ii. Persian Language in Kashmir
Persian was the basis of administrations all over western Asia and the highly prestigious language at the courts. Hence, Persian learning radiated into Kashmir and found a fertile soil after the initial impulse. Continuous efforts in all fields of science brought forth treatises on medicine (e.g., Ḥakim Manṣur’s Kefāyat al-manṣuri; see Sufi, I, p. 165; Khan, 1983, p. 166), language (e.g., Farhang-e jahāngiri, a Persian lexicon compiled in the early 17th century by Mir Jamāl-al-Din Ḥosayn Enju), biographical accounts (e.g., Shaikh Yaʿqub Ṣarfi’s Maḡāzi al-nabi), advice literature (e.g., Pir Ḥasanšāh’s Golestān-e aḵlāq; Kirpā Rām’s Goldasta-ye aḵlāq), and a large corpus of poetry and works on history (for general reference see Sufi; Riāż and Ṣeddiq Šebli, pp. 189 ff.).
Poetry. Persian poetry in Kashmir begins with Sayyed ʿAli Hamadāni and Sultan Zayn-al-ʿĀbedin Šāh-Miri (see i). Hamadāni was a renowned man of letters (q.v.; Sufi, I, pp. 84 ff.), and Sultan Zayn-al-ʿĀbedin compiled a collection of poems titled Šekāyat. According to Girdhari Tikku, four phases of Kashmiri Persian poetry can be discerned: early phase under the Šāh-Miri sultans (1349-1561), court and Sufi poetry under the Shiʿite Chak rulers (1561- 89), Mughal Indo-Persian style (1586-1752), and finally a Kashmiri style, developed under the Afghans and the Sikhs (for a thorough analysis, see Tikku, 1963 and 1971).
Some of the most prominent poets are Shaikh Yaʿqub Ṣarfi (d. 1594), Mollā Moḥammad- Moḥsen Fāni (d. 1081/ 1670-71, q.v), Mollā Moḥammad- Ṭāher Ḡani (d. 1669, q.v.), and Pandit Tāba Rām Torki (d. 1847; see Sufi, II, pp. 343 ff.; Riāż and Ṣeddiq Šebli, pp. 189 ff.; Ṣafa, V, pp. 1255-60, 1285-88; for general reference, see Tikku, 1963 and 1971). Persian poetical formal genres and meters were adopted, even for the composition of Hindu epics (Grierson and Barnett, in Laldyada, p. 144; Cook, p. 28). However, the frame of reference for poets has always been classical Persian poetry. Consequently, outstanding Kashmiri poets have been given surnames such as “Ferdowsi of Kashmir” (i.e., Wahhāb Parē, d. 1914).
Historiography. Of almost equal importance has been the composition of books on history. The earliest such work written in Kashmir is probably Mollā Aḥmad’s Baḥr al-asmār (Sufi, II, p. 348; see i). Important chronicles are Badehra’s Rājdaršani, Ḵᵛāja ʿAẓim Deda Meri’s Ketāb-e tāriḵ-e Kašmir, Ḡolām Nabi Ḵānyāri’s Wajiz al-tawāriḵ, Ḥāji Moḥyi-al-Din Meskin’s Tāriḵ-e kabir-e Kašmir, and the anonymous Bahārestān-e šāhi (see elaborate lists in Sufi, I, pp. xliii ff.; Riāż and Ṣeddiq Šebli, pp. 220 ff.; Ṣafā, V, pp. 1570-76; in general see Dogra and Mattoo). There are also biographies of famous rulers, of which the best known is Kirpā Rām’s Golāb-nāma, on the life of Maharajah Golāb Singh (1792-1857).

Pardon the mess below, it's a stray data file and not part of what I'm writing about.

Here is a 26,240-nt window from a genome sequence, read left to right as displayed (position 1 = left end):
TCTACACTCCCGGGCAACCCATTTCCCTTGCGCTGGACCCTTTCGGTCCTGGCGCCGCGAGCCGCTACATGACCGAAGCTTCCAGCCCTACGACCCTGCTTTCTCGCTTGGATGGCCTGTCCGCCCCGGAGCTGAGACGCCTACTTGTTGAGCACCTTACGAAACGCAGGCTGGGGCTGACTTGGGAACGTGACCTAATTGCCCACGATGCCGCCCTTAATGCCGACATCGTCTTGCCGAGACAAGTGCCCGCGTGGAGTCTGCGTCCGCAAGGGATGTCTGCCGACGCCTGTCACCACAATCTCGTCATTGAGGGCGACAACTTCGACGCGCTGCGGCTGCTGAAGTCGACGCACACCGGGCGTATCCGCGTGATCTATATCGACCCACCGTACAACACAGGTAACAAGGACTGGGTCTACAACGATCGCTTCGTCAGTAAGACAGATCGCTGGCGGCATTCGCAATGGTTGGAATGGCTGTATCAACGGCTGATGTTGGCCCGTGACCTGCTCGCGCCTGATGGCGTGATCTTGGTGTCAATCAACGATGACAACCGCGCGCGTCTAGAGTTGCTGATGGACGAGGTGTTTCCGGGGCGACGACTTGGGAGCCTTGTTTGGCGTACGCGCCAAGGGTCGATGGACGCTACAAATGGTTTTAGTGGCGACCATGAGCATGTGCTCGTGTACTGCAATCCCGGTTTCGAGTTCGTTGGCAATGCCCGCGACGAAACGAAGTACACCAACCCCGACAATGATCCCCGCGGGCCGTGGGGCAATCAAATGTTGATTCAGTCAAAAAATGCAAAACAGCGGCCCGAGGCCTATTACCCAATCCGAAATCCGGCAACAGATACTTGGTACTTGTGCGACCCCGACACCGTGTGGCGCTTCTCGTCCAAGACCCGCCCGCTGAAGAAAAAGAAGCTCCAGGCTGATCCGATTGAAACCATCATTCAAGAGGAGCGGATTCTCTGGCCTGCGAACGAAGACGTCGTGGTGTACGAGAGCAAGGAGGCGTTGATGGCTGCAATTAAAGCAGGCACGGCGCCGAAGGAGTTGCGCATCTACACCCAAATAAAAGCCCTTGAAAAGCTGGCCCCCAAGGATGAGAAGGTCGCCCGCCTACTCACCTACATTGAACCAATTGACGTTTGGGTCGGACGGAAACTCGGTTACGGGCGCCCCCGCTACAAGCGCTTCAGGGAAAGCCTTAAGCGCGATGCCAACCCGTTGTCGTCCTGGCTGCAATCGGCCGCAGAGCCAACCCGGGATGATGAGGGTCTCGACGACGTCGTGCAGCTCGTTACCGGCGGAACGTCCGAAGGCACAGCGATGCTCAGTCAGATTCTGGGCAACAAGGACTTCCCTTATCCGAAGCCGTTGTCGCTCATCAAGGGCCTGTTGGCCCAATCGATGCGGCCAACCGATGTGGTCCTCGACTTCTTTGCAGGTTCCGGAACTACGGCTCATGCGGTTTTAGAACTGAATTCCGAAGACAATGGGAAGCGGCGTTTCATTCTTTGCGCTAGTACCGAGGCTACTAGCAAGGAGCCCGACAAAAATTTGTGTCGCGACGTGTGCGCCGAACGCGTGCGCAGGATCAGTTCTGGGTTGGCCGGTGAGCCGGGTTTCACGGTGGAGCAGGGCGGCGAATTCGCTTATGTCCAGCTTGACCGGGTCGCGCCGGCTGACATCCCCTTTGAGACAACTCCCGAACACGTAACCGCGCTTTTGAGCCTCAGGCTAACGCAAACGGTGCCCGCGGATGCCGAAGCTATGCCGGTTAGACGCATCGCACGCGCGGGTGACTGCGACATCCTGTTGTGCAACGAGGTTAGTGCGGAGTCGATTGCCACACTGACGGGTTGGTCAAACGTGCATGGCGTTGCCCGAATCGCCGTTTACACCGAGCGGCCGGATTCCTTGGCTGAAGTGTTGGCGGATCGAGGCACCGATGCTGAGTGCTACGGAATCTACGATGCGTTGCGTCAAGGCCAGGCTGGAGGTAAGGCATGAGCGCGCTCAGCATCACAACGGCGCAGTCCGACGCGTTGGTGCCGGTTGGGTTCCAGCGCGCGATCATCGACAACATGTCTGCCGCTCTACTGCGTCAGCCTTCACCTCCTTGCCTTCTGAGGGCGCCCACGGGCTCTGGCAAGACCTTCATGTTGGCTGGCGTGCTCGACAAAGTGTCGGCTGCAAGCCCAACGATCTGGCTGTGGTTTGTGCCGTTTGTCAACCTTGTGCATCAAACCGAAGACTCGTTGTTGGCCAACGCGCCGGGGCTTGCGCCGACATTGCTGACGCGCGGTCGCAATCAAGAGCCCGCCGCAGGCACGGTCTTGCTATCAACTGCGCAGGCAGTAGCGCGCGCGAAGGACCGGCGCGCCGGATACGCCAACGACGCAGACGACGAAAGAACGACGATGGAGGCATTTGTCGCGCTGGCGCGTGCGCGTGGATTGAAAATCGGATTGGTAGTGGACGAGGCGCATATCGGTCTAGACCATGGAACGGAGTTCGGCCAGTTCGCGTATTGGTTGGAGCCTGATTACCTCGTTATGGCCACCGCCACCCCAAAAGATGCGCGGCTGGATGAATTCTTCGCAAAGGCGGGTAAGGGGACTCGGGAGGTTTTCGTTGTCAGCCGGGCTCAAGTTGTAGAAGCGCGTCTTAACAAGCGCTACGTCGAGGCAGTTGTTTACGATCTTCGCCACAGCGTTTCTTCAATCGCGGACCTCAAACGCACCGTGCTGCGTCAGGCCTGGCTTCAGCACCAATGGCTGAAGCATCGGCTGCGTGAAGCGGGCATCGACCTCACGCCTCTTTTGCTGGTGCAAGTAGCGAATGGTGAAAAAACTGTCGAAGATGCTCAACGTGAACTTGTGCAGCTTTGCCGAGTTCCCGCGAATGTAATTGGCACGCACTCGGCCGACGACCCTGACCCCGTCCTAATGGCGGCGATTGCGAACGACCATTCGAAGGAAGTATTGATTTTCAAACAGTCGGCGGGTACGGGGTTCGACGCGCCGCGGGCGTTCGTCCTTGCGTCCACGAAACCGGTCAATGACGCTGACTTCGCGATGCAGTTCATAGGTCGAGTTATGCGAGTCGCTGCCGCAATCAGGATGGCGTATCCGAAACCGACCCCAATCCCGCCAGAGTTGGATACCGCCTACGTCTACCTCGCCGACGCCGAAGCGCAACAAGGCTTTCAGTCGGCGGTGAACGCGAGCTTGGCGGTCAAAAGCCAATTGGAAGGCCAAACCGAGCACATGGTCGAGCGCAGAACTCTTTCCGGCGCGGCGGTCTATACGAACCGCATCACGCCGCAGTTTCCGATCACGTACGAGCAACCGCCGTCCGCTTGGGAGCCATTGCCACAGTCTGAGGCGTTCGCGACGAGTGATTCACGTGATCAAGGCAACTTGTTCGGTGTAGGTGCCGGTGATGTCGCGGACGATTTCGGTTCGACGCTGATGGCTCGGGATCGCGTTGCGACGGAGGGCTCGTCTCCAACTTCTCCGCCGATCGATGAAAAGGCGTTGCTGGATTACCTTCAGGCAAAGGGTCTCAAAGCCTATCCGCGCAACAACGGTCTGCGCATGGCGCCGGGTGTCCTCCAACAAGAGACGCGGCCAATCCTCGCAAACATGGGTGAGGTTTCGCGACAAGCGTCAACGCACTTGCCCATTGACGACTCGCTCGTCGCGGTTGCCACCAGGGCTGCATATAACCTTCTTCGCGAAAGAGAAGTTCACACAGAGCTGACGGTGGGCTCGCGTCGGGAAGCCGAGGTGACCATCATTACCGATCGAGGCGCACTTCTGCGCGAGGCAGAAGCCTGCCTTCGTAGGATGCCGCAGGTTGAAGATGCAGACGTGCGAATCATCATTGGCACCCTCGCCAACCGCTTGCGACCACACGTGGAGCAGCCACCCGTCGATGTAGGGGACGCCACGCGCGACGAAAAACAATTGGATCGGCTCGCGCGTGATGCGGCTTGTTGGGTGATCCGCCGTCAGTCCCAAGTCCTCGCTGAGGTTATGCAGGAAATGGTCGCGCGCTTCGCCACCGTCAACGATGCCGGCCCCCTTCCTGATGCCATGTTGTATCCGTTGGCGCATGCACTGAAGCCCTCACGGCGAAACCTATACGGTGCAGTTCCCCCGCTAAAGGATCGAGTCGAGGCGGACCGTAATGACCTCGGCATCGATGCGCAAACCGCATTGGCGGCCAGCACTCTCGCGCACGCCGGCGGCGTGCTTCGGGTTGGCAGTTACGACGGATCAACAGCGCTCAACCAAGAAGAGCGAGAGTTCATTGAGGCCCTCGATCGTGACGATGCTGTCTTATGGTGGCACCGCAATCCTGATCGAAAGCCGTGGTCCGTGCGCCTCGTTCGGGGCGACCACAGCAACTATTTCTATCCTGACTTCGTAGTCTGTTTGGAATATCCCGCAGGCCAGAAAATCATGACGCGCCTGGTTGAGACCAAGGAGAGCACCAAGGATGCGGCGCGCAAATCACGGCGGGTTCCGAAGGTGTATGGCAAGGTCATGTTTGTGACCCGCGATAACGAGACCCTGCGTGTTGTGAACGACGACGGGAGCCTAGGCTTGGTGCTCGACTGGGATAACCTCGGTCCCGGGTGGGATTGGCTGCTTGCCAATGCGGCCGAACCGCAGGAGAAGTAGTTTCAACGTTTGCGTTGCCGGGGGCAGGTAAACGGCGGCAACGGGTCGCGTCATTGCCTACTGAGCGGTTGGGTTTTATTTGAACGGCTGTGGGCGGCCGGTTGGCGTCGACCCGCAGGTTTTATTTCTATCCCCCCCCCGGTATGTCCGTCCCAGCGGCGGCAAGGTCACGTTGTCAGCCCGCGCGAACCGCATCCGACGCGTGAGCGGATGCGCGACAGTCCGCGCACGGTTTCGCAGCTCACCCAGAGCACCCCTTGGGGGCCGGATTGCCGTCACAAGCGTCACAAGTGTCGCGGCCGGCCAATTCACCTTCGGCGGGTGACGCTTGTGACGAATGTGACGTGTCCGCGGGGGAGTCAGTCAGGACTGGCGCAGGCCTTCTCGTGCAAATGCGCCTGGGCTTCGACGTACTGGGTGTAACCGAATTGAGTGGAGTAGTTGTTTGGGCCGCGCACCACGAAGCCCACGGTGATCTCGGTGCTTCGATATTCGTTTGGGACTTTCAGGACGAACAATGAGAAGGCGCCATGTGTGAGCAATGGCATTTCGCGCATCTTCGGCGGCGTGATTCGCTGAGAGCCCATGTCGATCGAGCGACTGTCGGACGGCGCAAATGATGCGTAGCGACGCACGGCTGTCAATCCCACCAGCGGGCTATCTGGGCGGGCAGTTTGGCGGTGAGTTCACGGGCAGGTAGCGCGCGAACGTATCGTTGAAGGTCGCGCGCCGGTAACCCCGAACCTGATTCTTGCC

Highland. In the Highland states of Chitral, Dir, Hunza, Nager, Yasin, Kishtwar, Gilgit, Darel, Punyal, and others. Persian served for administrative and diplomatic purposes. The ruling classes of these kingdoms were all well versed in Persian, and some members of the local elite have shown proficiency in literature. Nāṣer-al-Molk, the former ruler of Chitral (r. 1936-43), published a collection of his Persian poems, entitled Ṣaḥifat al-takwin.
A number of local histories have been written in Persian— some quite recently, for instance, Ḥāji Qodrat- Allāh Beg’s Tāriḵ-e ʿahd-e ʿatiq-e riāsat-e Honza and Pandit Šivji Dar’s Tāriḵ-e Keštwar. Other noteworthy works are Mirzā Moḥammad Siar’s Šāh-nāma dar taʿrif-e Moḥtaram-šāh, Šāh-nāma-ye Čitrāl by Šir Aḥmad Khan Kāboli, and the anonymous, versified epic Šigar-nāma. The genuine Persian tradition of historiography led to the writing of chronicles in other local languages based on this model; for example, the Tāriḵ-e Čitrāl by ʿAziz-al-Din and Šāh Raʾis Ḵān’s Tāriḵ-e Gilgit, both in Urdu. Mention should also be made of the village of Madaglašt, where, for more than 200 years, Persian speakers from Badakhshan have found a refuge.